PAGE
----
Would you have cast Robert Redford as Jay Gatsby, George Clooney as Batman, Keira Knightly as Elizabeth Bennett, Johnny Depp as Captain Jack Sparrow, William Shatner as Alyosha? If you answered yes (or even no!) to any of these questions, then you are more than eligible to join The Mount’s Cast Your Own contest.

In conjunction with our 2010 exhibit Dramatic License: Wharton on Stage & Screen, we not only will entertain suggestions on the “perfect” Madame Olenska or Ethan Frome, but more perhaps the more challenging prospect of casting an imaginary “biopic” of Edith Wharton’s life here at The Mount. There have been several attempts at this already, but we at The Mount feel that the time is ripe for another! For the next few weeks we will post a brief biographical sketch of each of our main characters.

A few excellent suggestions have been made already: Julianne Moore as Edith Wharton, Tom Cruise as Teddy, the possibilities are endless! For example, your blogger cannot help but notice the very strong resemblance between Walter Van Rensselaer Berry and Squidward of Spongebob Squarepants fame!

We encourage all Whartonians and film buffs out there to post their own casting ideas in the comments section of the blog. We will take the most popular names posted over the next few months and make a shortlist for the competition. Rules and regulations will follow. Post early and Post often!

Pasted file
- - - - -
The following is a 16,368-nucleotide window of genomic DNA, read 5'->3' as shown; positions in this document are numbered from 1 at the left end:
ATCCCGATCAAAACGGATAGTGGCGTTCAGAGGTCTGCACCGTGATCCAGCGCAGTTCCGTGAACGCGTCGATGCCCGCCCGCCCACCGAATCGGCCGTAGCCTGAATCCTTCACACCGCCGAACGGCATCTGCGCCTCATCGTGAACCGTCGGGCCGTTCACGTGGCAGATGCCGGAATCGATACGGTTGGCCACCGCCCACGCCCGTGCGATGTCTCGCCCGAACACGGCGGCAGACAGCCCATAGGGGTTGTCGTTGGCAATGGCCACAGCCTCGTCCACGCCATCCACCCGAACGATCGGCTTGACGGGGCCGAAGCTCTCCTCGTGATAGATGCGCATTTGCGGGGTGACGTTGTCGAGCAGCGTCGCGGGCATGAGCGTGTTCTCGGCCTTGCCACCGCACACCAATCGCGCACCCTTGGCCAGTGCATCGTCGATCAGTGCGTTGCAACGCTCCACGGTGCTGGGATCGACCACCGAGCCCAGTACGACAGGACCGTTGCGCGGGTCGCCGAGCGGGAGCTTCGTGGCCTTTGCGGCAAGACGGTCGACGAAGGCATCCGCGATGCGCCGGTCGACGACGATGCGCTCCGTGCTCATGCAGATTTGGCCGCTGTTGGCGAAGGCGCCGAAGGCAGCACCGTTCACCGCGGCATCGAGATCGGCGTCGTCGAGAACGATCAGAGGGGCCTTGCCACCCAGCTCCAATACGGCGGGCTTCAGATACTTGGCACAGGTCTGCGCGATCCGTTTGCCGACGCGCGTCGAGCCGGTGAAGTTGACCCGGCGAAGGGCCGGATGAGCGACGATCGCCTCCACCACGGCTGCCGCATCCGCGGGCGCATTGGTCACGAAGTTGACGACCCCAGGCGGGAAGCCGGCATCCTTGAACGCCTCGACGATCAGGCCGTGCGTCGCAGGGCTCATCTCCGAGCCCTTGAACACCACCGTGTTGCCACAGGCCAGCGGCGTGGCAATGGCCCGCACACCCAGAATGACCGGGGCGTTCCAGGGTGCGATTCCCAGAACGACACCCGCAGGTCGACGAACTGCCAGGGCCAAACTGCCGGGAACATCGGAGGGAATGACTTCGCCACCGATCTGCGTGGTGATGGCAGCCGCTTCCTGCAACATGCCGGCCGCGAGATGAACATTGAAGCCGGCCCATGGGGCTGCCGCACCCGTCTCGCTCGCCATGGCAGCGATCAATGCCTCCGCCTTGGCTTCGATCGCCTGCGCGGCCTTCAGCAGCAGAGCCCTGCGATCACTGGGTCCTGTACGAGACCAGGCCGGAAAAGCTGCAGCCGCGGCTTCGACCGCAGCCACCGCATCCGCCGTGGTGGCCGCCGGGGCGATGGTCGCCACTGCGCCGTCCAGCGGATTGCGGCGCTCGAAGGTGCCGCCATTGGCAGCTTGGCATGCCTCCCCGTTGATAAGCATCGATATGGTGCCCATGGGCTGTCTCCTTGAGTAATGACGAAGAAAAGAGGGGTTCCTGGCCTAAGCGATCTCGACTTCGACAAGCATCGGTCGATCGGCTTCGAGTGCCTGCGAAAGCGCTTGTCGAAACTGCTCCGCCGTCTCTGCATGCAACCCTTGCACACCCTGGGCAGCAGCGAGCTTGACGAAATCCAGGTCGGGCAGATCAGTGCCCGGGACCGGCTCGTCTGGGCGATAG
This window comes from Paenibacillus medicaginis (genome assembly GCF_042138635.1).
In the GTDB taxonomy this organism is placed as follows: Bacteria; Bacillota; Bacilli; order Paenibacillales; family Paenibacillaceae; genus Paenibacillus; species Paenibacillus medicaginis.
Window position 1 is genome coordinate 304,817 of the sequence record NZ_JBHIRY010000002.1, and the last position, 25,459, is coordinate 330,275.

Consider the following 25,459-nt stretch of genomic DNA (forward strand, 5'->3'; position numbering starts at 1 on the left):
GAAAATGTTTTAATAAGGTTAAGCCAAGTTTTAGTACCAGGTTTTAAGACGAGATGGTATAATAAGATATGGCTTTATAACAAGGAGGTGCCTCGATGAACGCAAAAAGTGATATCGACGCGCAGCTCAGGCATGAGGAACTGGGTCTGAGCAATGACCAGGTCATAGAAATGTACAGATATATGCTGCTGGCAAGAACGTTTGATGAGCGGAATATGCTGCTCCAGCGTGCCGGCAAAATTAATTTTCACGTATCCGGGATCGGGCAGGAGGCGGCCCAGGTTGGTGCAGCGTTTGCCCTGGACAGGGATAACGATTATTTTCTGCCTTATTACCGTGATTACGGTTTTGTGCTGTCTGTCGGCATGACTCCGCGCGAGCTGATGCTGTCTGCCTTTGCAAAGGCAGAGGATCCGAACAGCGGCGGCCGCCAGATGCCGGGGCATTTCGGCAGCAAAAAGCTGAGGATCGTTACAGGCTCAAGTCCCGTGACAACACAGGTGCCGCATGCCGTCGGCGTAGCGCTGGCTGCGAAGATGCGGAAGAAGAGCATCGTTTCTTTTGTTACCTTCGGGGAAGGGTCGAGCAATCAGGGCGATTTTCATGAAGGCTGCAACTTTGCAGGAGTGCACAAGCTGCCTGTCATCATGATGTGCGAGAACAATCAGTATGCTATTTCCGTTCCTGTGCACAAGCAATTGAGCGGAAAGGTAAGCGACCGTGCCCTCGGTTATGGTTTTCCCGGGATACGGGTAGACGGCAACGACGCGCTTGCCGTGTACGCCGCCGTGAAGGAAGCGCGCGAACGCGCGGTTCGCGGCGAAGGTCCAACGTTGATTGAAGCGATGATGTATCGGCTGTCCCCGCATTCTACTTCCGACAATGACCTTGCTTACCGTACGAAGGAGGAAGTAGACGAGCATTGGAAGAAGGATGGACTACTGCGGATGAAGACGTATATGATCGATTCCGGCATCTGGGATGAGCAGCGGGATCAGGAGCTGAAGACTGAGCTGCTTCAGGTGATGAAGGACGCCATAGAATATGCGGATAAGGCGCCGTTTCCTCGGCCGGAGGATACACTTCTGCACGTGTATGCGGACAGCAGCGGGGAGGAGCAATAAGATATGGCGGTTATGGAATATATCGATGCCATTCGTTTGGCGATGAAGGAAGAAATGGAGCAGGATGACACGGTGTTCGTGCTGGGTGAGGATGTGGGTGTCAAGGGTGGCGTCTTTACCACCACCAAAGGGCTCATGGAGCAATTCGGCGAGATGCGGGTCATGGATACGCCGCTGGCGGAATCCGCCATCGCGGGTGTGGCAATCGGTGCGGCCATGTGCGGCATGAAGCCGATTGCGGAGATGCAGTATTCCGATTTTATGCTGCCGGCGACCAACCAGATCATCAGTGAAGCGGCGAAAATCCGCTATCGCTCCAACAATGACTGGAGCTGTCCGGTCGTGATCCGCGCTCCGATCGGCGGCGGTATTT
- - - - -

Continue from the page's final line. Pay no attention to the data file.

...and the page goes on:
Wharton on stage and screen


At The Mount we are hard at work on our 2010 exhibit: "Dramatic License: Wharton on Stage and Screen". We want to share not only some of the most recent and well-known adaptations of her works, but also those which have faded from memories, such as a 1935 film called Strange Wives based on a Wharton short story initially entitled Bread Upon the Waters, and later changed to Charm, Inc. The movie Strange Wives was not a great box office hit it seems, but if anyone has ever seen it, please share!

Most people remember Michell Pfeiffer as Madame Olenska in the 1993 Age of Innocence, but we have tracked down other great actors who have portrayed Ellen on stage and screen including Beverly Bayne in a 1924 silent film, Katherine Cornell in the 1928 stage version, and Irene Dunne in the 1934 film version. Edith Wharton called one of them "my perfect Ellen". Any guesses which one she meant? Who would be your "perfect Ellen"? Think on it, blog it.

The Mount

Monday, January 25, 2010

Happy Birthday!!

Yesterday, January 24th, was the 148th birthday of our favorite author, Edith Wharton. We are celebrating here at The Mount with staff meetings, but cake (and gluten-free snickerdoodles) will fortunately be included! We hope that all of the Whartonians out there had a wonderful day, and though Mrs. Wharton did not always welcome "that melancholy 24th" there was one thing about it that she did appreciate, as she wrote in a letter to her friend Sally Norton: "The only thing that consoles me for its recurrence is the thought it brings me from friends, who, like you, have the genius of dates. Thank you again & again.”

Friday, January 15, 2010

Edith Wharton's New York